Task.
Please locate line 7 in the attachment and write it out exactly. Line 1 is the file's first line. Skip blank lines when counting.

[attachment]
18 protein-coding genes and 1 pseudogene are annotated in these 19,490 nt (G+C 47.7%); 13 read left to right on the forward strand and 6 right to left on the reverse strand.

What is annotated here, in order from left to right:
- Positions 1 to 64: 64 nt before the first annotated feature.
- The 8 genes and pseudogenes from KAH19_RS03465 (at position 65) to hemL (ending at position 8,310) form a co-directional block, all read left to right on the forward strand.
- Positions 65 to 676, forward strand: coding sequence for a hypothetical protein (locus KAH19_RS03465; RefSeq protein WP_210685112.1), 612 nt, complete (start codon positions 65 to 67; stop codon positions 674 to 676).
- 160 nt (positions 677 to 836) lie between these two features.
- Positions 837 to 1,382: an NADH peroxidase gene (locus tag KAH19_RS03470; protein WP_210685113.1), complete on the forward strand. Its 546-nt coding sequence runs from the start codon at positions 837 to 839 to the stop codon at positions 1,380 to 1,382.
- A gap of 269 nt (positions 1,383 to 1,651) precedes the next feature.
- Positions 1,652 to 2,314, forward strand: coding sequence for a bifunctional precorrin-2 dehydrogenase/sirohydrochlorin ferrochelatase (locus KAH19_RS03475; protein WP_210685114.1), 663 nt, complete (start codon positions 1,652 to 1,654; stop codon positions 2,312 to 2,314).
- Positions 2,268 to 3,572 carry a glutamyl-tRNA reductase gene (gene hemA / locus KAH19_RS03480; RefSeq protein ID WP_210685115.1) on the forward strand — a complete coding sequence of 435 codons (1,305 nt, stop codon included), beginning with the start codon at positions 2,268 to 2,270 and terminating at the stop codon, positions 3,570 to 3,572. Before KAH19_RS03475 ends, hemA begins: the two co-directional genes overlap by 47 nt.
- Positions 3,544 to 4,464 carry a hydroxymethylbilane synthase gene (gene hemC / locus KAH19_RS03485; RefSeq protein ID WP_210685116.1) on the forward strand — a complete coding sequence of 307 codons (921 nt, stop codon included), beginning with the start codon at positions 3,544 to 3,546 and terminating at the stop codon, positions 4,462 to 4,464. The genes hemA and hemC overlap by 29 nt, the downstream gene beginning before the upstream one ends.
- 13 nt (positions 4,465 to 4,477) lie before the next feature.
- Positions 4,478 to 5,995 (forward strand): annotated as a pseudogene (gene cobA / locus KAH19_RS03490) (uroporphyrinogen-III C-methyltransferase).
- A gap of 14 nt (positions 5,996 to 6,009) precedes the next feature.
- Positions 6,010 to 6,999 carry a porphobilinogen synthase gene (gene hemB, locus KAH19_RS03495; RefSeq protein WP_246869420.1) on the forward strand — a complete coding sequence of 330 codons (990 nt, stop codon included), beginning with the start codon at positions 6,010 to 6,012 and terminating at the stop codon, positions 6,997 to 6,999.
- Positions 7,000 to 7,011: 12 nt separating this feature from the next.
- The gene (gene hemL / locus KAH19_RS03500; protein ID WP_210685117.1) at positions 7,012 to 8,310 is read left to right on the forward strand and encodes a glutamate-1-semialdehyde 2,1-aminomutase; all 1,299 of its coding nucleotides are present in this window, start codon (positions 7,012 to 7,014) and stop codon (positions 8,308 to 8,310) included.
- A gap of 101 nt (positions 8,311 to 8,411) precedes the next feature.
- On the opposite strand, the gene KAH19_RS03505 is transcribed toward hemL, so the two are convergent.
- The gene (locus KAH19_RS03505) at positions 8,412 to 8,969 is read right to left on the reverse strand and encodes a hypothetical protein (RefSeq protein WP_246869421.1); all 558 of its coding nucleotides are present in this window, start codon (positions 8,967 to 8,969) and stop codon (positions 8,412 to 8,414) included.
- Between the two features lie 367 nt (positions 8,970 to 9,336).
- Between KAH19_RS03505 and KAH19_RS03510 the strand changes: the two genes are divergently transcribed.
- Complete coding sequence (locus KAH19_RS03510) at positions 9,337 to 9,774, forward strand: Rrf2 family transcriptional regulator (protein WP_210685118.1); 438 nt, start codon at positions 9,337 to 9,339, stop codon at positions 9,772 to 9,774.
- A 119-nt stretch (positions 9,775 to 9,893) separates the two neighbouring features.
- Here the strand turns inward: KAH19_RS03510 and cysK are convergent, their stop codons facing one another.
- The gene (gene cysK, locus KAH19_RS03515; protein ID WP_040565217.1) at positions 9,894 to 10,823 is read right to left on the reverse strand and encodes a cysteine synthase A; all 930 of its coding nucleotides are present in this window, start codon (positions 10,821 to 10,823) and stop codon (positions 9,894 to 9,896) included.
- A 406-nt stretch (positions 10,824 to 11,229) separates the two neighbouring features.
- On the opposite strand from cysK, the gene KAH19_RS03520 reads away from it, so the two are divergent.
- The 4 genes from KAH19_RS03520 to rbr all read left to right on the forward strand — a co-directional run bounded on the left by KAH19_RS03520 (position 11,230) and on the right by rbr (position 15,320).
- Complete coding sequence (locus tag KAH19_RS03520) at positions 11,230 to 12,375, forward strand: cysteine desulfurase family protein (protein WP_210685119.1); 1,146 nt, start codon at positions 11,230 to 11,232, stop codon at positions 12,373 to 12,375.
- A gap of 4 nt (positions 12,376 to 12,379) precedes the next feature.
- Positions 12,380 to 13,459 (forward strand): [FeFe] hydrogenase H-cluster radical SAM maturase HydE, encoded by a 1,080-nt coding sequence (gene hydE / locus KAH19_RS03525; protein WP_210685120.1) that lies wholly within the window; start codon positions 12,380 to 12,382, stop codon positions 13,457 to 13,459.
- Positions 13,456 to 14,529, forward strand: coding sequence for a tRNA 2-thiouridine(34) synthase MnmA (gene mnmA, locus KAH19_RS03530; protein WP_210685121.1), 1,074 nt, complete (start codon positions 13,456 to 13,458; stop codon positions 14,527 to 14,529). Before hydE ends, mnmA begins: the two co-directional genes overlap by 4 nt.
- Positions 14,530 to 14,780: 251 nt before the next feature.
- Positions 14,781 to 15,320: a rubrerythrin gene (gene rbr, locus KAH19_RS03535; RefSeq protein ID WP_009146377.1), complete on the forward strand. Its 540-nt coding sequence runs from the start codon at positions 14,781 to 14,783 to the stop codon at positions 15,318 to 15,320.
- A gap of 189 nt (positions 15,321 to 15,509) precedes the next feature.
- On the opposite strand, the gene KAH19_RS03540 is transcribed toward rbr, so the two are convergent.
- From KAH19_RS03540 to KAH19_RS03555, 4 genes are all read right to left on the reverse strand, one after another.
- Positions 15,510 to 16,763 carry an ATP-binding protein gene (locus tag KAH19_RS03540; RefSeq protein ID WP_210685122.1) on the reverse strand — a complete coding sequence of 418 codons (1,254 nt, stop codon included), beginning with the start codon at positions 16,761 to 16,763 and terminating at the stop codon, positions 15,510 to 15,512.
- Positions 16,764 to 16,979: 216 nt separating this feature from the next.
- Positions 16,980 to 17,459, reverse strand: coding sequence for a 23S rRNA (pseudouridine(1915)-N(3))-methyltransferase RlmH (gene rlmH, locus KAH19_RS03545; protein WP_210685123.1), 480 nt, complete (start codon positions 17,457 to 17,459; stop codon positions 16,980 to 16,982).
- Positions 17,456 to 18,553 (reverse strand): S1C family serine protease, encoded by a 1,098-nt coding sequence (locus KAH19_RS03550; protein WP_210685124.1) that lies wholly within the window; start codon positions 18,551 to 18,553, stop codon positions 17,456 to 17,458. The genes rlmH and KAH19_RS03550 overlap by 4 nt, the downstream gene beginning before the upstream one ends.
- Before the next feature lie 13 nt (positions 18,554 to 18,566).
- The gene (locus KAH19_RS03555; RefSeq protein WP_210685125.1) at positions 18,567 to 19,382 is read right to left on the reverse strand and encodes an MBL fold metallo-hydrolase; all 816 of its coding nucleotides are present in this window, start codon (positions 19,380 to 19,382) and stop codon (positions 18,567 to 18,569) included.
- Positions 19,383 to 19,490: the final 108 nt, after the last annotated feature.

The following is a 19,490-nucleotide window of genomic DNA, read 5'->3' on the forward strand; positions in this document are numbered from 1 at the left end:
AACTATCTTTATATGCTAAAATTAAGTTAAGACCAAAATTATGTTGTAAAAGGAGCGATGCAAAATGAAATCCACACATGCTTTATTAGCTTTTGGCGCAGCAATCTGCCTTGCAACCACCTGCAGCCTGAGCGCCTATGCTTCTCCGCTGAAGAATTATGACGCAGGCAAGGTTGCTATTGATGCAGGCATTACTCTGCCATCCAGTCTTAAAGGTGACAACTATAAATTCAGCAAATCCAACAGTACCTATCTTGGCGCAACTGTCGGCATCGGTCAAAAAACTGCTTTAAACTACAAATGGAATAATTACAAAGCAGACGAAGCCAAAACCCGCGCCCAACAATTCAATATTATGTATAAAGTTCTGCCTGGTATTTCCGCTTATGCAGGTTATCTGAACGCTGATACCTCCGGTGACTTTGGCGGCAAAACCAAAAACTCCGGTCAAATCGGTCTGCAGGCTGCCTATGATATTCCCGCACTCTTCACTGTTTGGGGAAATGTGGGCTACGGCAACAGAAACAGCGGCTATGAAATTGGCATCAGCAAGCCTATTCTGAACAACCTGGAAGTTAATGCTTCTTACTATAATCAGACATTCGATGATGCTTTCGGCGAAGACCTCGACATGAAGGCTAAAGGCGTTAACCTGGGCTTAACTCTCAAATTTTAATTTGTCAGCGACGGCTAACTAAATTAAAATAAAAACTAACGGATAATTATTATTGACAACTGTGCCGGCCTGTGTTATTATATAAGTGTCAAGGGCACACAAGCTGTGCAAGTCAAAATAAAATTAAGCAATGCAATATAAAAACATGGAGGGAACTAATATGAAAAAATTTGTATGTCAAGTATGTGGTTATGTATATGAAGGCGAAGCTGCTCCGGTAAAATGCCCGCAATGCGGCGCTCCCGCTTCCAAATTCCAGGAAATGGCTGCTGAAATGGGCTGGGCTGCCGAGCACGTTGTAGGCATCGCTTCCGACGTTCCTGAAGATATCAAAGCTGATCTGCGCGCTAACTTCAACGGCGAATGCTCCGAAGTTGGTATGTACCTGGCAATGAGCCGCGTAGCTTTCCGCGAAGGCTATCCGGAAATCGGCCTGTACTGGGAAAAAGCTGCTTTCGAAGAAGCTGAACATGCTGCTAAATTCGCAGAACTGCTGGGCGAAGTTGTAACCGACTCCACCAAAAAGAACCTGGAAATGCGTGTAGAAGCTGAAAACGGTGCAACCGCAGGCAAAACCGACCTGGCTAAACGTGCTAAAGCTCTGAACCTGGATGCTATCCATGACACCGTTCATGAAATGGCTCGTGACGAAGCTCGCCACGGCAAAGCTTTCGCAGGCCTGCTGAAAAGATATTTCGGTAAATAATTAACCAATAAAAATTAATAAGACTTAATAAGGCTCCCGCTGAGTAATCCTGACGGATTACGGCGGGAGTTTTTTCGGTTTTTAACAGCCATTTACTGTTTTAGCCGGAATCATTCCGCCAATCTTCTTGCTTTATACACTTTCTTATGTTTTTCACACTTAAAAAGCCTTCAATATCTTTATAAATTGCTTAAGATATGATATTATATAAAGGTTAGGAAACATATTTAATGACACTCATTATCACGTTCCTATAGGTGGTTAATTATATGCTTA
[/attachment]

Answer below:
- Positions 837 to 1,382: an NADH peroxidase gene (locus tag KAH19_RS03470; protein WP_210685113.1), complete on the forward strand. Its 546-nt coding sequence runs from the start codon at positions 837 to 839 to the stop codon at positions 1,380 to 1,382.